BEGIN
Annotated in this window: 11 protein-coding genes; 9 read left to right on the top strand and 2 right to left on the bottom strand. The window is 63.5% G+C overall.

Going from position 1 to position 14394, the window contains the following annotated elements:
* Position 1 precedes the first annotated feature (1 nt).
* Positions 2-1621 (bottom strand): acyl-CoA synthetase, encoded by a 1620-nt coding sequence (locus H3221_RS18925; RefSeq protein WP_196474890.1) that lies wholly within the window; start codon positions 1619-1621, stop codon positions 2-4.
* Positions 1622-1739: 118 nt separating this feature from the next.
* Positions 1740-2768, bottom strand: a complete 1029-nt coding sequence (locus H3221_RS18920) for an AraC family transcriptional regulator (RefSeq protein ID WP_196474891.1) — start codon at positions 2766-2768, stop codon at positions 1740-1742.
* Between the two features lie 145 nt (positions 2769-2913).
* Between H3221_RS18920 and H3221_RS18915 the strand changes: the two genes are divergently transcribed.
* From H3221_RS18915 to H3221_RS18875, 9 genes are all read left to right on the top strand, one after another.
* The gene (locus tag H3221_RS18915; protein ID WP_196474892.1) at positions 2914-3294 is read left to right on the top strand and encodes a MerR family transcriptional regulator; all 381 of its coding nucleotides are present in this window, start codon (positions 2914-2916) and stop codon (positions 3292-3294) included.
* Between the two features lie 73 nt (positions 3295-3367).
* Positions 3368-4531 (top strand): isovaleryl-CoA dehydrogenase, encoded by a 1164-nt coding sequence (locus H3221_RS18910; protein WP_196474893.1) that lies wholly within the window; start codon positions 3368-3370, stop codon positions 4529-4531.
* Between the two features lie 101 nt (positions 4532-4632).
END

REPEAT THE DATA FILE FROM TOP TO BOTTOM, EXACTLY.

Annotated in this window: 11 protein-coding genes; 9 read left to right on the top strand and 2 right to left on the bottom strand. The window is 63.5% G+C overall.

Going from position 1 to position 14394, the window contains the following annotated elements:
* Position 1 precedes the first annotated feature (1 nt).
* Positions 2-1621 (bottom strand): acyl-CoA synthetase, encoded by a 1620-nt coding sequence (locus H3221_RS18925; RefSeq protein WP_196474890.1) that lies wholly within the window; start codon positions 1619-1621, stop codon positions 2-4.
* Positions 1622-1739: 118 nt separating this feature from the next.
* Positions 1740-2768, bottom strand: a complete 1029-nt coding sequence (locus H3221_RS18920) for an AraC family transcriptional regulator (RefSeq protein ID WP_196474891.1) — start codon at positions 2766-2768, stop codon at positions 1740-1742.
* Between the two features lie 145 nt (positions 2769-2913).
* Between H3221_RS18920 and H3221_RS18915 the strand changes: the two genes are divergently transcribed.
* From H3221_RS18915 to H3221_RS18875, 9 genes are all read left to right on the top strand, one after another.
* The gene (locus tag H3221_RS18915; protein ID WP_196474892.1) at positions 2914-3294 is read left to right on the top strand and encodes a MerR family transcriptional regulator; all 381 of its coding nucleotides are present in this window, start codon (positions 2914-2916) and stop codon (positions 3292-3294) included.
* Between the two features lie 73 nt (positions 3295-3367).
* Positions 3368-4531 (top strand): isovaleryl-CoA dehydrogenase, encoded by a 1164-nt coding sequence (locus H3221_RS18910; protein WP_196474893.1) that lies wholly within the window; start codon positions 3368-3370, stop codon positions 4529-4531.
* Between the two features lie 101 nt (positions 4532-4632).